Life equips us with all sorts of skills, but the attributes a foster carer needs are quite specific. People who go into fostering can come from all sorts of backgrounds: couples (married or living together), families, single people, and same sex couples. Fostering agencies look to recruit people from different ethnicities, religions, and cultural backgrounds: this obviously helps with the matching process and gives the best chance for a placement to be stable.
Qualities a foster carer should have.
The main qualities needed to be a foster carer are listed below. The first and most obvious is that they should have a genuine interest in children and want always to do their best for them. Anyone considering fostering should obviously have a caring nature and whilst compassion is important, so too is the ability to be firm when the occasion demands. Children and young people need to feel that they are in a home environment where they are treated in a fair and consistent way. They might not always like ‘house rules’ but having them in place is ultimately what makes them feel secure. It is also important to have:
- the nature to be both adaptable and flexible.
- the strength to persevere.
- good communication skills.
- good listening skills.
- a stable family and home life.
- the willingness to works as a team player – able to cooperate with a child’s birth parents as well as social workers.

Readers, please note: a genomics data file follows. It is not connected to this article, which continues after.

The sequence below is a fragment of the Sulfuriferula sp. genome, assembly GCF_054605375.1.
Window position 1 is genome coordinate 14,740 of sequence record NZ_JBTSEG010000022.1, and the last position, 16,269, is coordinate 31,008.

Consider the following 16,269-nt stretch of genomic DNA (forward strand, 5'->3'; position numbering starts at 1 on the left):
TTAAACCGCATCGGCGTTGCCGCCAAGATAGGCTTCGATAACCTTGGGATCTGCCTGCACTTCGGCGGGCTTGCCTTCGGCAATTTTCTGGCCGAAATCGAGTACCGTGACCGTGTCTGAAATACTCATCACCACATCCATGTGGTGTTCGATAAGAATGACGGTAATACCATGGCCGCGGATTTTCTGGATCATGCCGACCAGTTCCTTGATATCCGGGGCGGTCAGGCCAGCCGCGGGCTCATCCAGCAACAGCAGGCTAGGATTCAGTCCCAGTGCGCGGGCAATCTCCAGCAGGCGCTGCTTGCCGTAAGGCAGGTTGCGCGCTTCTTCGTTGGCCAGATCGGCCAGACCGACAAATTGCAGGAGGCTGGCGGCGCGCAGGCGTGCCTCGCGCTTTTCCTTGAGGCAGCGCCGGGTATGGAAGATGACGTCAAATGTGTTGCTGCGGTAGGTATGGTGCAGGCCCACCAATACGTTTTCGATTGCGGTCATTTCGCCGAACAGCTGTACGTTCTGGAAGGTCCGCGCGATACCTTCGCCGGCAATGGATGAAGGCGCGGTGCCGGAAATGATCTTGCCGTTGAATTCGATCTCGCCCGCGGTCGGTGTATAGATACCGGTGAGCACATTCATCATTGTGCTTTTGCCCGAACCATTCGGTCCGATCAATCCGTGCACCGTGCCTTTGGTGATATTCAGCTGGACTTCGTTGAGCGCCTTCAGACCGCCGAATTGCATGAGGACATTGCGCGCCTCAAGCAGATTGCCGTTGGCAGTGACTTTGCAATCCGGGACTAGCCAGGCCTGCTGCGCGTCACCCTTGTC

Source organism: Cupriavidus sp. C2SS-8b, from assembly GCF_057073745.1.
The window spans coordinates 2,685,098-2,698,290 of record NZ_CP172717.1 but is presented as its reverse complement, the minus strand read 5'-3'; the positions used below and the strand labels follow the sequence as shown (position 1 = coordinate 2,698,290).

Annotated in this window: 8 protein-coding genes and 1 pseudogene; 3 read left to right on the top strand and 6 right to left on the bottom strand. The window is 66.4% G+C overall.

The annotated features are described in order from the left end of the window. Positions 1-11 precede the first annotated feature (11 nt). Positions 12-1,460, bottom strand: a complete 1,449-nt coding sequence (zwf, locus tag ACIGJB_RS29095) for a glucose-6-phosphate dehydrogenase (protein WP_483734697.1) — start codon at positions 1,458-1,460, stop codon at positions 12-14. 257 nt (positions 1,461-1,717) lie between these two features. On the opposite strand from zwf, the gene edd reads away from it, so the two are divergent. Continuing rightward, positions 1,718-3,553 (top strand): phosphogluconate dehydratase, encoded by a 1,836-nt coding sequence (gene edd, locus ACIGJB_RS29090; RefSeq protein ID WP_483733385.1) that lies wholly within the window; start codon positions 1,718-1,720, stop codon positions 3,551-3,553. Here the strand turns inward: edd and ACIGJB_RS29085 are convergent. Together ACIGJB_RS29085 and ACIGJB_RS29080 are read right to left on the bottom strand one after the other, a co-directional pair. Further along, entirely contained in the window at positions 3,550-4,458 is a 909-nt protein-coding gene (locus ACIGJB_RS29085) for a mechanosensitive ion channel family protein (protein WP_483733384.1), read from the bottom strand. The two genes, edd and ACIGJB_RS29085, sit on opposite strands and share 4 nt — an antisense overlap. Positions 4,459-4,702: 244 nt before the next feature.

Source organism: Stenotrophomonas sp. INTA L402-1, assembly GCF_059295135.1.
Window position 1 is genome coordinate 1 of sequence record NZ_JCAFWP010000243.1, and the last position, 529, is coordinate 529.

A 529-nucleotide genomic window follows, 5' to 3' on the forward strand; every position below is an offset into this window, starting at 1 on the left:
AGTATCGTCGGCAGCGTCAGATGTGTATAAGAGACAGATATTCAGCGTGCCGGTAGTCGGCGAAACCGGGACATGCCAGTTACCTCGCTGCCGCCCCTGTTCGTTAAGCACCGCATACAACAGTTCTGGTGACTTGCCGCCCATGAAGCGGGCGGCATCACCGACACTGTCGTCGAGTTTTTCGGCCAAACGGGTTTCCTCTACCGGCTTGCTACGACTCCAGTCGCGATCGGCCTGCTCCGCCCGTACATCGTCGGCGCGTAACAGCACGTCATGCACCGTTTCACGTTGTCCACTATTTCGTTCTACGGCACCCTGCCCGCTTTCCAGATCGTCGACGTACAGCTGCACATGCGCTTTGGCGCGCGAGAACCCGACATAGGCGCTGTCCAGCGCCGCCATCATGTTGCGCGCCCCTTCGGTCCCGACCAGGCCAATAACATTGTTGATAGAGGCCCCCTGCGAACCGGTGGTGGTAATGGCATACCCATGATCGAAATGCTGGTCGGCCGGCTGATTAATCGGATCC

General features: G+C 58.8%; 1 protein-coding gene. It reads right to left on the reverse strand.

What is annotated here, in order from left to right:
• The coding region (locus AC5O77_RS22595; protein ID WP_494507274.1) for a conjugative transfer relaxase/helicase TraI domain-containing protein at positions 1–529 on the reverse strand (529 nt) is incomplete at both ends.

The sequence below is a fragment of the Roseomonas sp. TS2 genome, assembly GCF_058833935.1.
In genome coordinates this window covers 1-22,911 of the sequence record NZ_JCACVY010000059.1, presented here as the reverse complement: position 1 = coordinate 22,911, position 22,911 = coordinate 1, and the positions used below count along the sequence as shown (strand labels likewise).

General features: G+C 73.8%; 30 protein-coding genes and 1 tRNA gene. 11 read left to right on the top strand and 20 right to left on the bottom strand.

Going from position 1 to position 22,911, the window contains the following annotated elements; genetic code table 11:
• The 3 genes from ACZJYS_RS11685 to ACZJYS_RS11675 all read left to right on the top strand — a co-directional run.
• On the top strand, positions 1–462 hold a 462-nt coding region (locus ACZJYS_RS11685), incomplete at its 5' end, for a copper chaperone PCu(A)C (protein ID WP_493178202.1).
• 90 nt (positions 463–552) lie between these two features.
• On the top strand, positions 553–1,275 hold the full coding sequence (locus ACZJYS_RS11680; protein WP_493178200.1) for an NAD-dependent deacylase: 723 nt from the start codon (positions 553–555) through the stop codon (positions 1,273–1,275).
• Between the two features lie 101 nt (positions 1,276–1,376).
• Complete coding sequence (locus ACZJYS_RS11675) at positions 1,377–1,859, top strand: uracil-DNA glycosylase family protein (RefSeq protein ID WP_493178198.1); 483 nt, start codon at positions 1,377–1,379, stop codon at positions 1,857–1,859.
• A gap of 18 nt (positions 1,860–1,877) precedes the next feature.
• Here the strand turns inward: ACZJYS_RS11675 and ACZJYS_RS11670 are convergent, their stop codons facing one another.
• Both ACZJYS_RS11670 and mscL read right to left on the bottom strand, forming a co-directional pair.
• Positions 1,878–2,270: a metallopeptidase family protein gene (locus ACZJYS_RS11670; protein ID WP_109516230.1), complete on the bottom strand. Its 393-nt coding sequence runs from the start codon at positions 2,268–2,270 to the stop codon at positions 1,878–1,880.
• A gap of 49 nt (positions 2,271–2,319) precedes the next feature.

- the ability to set boundaries.
- the commitment to support a child and their identity – religion, culture, and language.
- a sense of empathy.
Many children who come to the attention of social services and need to be found a foster home have had negative experiences. These can include being abused and neglected. This means that they can have a whole range of emotional problems that will often need clinical intervention to address. Being able to sympathise with a child and appreciating that their behaviour can be challenging because of such experiences, is crucial. Today, many foster carers are having additional training so that they can foster therapeutically. This means that they have the skills to provide more specialist support in the home. This can mean working to help implement a tailored recovery programme devised by a clinician for a child or young person. If you are considering this kind of fostering, be prepared to do additional training and knowledge building.